Tuesday, June 20, 2017
The Martian Chronicles, by Ray Bradbury
As much as I hate to say it, this book does feel pretty dated, in ways both large and small. First there's the presence of aliens, cities, and canals on Mars, which is pretty standard in a lot of the pulp sci-fi from this time period but it certainly designates it as from a time when we knew far less about Mars and the larger solar system than we do now. And then there are the smaller things, such as a novelist using a typewriter on Mars or the vaguely, casually sexist tone of some of the stories. Even though the books are set in the distant future of the 2030's and later, the technology and culture of the people on Mars definitely feels very 1940's America. Of course, there is no helping this because of the time it was written, but it does date the book considerably.
Those issues aside, this is a pretty good short story collection. There are a lot of these stories that made me feel something. Whether it was frustration, anger, sadness, or a wry chuckle a lot of these stories managed to evoke some sort of emotional response which I think indicates they're very well written. A lot of these stories also have a dramatically ironic twist at the end which made me think of a lot of Twilight Zone episodes. I almost suspect some episodes of that show may have been loosely based off of stories from this book because of certain similarities. And as readers of this blog already know, I am a huge, huge fan of The Twilight Zone so anything that's like The Twilight Zone where there's a twist at the end which I can usually guess, for whatever reason I enjoy it, even if I can predict the ending. In fact, sometimes that's some of the fun.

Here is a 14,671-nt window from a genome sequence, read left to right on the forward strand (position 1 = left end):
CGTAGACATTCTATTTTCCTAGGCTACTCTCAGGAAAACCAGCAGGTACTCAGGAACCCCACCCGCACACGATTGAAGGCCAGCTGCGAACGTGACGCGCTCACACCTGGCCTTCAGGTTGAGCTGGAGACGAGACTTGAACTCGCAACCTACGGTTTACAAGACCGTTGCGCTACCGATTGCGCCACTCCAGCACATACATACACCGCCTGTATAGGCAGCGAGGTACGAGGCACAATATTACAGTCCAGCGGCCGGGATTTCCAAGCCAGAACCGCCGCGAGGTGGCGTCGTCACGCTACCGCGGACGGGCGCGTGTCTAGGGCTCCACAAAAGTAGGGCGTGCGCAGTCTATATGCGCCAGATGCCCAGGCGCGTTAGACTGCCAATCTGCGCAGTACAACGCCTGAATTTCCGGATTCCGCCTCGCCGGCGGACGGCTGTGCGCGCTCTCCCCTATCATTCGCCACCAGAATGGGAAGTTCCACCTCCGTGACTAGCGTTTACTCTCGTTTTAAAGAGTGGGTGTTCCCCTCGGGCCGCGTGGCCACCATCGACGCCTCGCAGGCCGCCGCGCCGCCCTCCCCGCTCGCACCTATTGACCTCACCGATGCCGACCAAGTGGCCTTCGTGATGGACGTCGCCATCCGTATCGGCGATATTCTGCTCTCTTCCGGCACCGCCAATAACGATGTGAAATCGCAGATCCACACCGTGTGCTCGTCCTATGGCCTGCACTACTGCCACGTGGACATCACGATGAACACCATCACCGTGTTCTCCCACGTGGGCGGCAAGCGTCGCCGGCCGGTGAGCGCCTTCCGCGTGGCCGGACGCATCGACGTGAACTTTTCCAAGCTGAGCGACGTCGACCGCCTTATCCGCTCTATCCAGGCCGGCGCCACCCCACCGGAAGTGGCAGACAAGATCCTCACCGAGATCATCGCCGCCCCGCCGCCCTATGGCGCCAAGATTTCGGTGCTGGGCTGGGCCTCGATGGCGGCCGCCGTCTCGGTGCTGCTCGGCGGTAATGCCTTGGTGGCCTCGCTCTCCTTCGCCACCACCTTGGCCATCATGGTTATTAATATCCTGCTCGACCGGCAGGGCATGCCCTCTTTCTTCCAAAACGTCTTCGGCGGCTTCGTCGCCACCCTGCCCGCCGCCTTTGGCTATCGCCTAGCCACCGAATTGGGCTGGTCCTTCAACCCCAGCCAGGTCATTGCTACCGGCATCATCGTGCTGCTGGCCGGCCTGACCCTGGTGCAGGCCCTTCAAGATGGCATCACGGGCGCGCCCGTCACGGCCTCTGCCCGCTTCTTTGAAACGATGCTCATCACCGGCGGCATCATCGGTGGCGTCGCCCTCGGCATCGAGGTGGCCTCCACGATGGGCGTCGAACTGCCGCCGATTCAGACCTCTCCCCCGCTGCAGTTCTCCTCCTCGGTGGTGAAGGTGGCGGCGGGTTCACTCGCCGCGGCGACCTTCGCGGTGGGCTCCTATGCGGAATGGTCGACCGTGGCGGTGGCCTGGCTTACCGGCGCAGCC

So I think if you, like me, have a fondness for the older, pulpy sci-fi and especially stories like The Twilight Zone I think you'd enjoy reading The Martian Chronicles. If that isn't what you like, you're probably not going to get a lot out of this book.